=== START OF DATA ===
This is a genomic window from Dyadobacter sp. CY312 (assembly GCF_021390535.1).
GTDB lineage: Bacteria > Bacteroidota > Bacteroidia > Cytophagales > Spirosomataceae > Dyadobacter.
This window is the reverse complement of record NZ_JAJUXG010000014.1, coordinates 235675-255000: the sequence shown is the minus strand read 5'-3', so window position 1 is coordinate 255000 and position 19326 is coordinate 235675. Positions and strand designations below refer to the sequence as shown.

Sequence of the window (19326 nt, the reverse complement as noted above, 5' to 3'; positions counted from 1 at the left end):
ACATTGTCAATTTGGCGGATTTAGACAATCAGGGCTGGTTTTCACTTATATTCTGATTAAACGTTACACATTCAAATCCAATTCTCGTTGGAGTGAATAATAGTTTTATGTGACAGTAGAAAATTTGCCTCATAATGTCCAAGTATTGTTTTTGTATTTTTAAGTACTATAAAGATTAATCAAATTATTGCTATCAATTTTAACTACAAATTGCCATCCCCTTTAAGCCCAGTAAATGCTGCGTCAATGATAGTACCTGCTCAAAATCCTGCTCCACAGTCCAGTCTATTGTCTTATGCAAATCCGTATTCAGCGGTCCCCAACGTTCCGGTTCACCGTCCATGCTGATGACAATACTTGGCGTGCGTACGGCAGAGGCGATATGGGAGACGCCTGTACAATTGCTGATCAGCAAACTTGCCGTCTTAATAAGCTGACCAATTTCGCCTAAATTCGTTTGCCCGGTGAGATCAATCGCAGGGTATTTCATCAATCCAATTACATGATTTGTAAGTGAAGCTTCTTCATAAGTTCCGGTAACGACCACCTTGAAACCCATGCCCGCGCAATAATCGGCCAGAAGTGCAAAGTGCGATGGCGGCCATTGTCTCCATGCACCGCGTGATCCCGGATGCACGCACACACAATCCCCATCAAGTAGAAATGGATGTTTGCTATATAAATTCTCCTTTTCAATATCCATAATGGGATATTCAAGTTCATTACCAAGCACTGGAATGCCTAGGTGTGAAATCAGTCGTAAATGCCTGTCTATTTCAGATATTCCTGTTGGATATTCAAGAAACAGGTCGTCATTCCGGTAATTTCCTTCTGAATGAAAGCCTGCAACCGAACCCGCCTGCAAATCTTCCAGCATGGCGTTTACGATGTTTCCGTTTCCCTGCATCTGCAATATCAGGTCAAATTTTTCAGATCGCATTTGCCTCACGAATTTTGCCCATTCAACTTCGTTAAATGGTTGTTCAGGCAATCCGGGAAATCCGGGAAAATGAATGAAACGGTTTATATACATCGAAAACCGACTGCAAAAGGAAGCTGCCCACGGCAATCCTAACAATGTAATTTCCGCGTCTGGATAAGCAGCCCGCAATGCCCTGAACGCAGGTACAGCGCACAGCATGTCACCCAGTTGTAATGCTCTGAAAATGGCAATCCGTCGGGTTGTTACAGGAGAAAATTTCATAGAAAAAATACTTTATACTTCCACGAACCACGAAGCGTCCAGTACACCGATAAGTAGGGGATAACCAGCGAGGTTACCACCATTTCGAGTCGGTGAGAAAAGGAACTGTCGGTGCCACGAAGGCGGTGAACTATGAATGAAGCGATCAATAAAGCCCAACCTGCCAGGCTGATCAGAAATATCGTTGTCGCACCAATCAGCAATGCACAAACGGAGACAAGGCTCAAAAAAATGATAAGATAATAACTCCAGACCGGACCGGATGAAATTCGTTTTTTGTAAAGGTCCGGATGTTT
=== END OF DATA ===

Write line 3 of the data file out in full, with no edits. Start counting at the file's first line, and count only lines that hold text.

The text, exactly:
This window is the reverse complement of record NZ_JAJUXG010000014.1, coordinates 235675-255000: the sequence shown is the minus strand read 5'-3', so window position 1 is coordinate 255000 and position 19326 is coordinate 235675. Positions and strand designations below refer to the sequence as shown.